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US corn farmers won't manage both big sowings and yields

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Will US weather turn the clock back a decade?

That is one popular theory among meteorologists .

"It is being talked about as an analogue. The winter of 2001-02 was very dry, the nearest we have had recently to last winter," weather forecaster David Tolleris said.

That would have worrying implications for growers, with 2002 seeing corn yields fall 6% year on year, back below 130 bushels an acre, while spring wheat yields tumbled 17% to a 13-year low.

'Signal for dryness'

But that was down to a hot summer which does not seem on the cards this time, Mr Tolleris, at weather service WxRisk.com, believes.

US crop results for 2002 - yields and (year-on-year change)

Corn: 129.3 bushels per acre, (-6.4%)

Oats: 56.4 bushels per acre, (-8.3%)

Soybeans: 38.0 bushels per acre, (-4.0%)

Spring wheat (ex durum): 29.1 bushels per acre, (-17.3%)

Winter wheat crop: 38.2 bushels per acre, (-12.0%)

Furthermore, historical records show that La Ninas lasting over two successive years usually "turn very quickly into El Ninos".

And that is a "fairly strong signal for dryness for portions of the Midwest", a potential crop worry, "but not a lot of heat", which would be more helpful, after the hot summer last year blamed for hampering corn pollination and cutting yields.

"You will find people saying they have gone 17 days without rain, but temperatures have stayed mild," Mr Tolleris said.

'Planting into dust'

Not that summer drought is farmers' only worry. There is spring planting to do first.

Broker Allendale on Friday pegged US corn sowings at 95.0m acres, a post-World War II record and 1.0m hectares above the US Department of Agriculture forecast, if below an estimate from Informa Economics.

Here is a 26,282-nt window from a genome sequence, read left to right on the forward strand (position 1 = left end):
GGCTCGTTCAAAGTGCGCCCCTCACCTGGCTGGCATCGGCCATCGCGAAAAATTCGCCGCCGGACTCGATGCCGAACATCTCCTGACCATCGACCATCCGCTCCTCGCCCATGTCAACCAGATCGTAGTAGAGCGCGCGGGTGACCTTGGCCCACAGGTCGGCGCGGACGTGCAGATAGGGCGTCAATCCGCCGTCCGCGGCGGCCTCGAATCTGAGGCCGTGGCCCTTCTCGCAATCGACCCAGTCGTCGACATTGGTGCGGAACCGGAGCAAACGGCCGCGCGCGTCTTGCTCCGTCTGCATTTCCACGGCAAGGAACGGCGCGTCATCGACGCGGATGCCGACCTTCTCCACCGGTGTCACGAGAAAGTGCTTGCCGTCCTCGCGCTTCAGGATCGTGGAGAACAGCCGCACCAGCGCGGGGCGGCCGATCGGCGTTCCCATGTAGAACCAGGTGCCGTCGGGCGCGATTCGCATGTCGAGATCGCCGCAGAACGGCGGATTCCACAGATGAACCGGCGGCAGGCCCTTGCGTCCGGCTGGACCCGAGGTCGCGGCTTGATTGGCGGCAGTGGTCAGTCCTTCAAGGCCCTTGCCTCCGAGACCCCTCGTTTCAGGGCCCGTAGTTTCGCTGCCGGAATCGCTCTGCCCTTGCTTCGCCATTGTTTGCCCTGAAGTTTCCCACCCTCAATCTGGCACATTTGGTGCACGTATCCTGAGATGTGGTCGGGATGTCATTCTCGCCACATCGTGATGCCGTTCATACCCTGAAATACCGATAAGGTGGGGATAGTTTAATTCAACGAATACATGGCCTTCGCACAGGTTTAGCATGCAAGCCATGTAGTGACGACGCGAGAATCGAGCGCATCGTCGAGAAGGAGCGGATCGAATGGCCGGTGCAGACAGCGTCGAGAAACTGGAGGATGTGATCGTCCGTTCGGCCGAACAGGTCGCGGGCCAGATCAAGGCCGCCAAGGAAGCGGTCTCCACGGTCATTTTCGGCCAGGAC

WxRisk.com forecasts for North American weather

Spring states off wet in Eastern Corn Belt

... but dry in the Upper Plains and north Western Corn Belt

A weakening La Nina brings cold, dry weather to Canada, delaying planting there

"You will get people planting, but it could be into dust," Mr Tolleris told Agrimoney.com.

"You are not going to get the 94m-95m acres of corn sown that people are talking about, and get a 164 bushels an acre yield.

"To get that amount of corn plants, you are going to have to go into debatable areas. And it is going to be too wet in Kentucky and dry in the Dakotas."

Official outlook

The forecasts chime with expectations released by official US meteorologists on Thursday that the spring would likely see "drier-than-average conditions mainly in the west and parts of the south east".

WxRisk.com forecasts for world weather

Ukraine, Russia cold and snowy in March

In China, dryness over Manchuria and North China Plains could get worse this March and April

Warm and dry over France. Drought over Spain will get worse in March

"If the drought persists as predicted it will likely result in continued stress on crops and livestock due to low water levels," the NOAA said.

China, EU worries

But even if US farmers manage to avoid hardships, worries surround weather prospects for peers in some other countries.

"The North China Plains had a very dry January and February, with some areas getting 1mm-2mm of rain," Mr Tolleris said, adding that weather models suggest that dryness "could get worse" in March and April.

And in the European Union, the western dryness which flagged alerts over winter crops in the likes of France, Spain and the eastern UK will continue, to judge by the strength of the so-called Azores ridge, which is diverting the storms which would normally strike further north into Scotland and Scandinavia.

"It looks like dryness will last another month.

"It is difficult to predict after that. But if we do not get moisture, there will be problems."

By Agrimoney.com

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